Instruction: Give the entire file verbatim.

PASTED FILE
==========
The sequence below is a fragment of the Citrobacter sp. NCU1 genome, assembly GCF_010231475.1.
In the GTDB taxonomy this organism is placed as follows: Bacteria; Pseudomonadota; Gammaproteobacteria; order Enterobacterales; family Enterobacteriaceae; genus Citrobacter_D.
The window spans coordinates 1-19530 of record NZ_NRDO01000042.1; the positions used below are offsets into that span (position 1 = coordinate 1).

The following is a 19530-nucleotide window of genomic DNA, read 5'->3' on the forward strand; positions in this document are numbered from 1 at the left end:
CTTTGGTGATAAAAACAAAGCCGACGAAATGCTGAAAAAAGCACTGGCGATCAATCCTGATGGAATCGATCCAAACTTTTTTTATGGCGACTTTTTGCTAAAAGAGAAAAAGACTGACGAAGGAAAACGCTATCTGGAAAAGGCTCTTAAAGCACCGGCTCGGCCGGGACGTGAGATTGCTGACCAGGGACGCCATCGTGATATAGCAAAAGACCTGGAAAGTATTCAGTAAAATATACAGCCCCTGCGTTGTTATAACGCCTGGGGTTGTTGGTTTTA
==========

The sequence below is a fragment of the Citrobacter sp. NCU1 genome, assembly GCF_010231475.1.
In the GTDB taxonomy this organism is placed as follows: Bacteria; Pseudomonadota; Gammaproteobacteria; order Enterobacterales; family Enterobacteriaceae; genus Citrobacter_D.
The window spans coordinates 1-19530 of record NZ_NRDO01000042.1; the positions used below are offsets into that span (position 1 = coordinate 1).

The following is a 19530-nucleotide window of genomic DNA, read 5'->3' on the forward strand; positions in this document are numbered from 1 at the left end:
CTTTGGTGATAAAAACAAAGCCGACGAAATGCTGAAAAAAGCACTGGCGATCAATCCTGATGGAATCGATCCAAACTTTTTTTATGGCGACTTTTTGCTAAAAGAGAAAAAGACTGACGAAGGAAAACGCTATCTGGAAAAGGCTCTTAAAGCACCGGCTCGGCCGGGACGTGAGATTGCTGACCAGGGACGCCATCGTGATATAGCAAAAGACCTGGAAAGTATTCAGTAAAATATACAGCCCCTGCGTTGTTATAACGCCTGGGGTTGTTGGTTTTA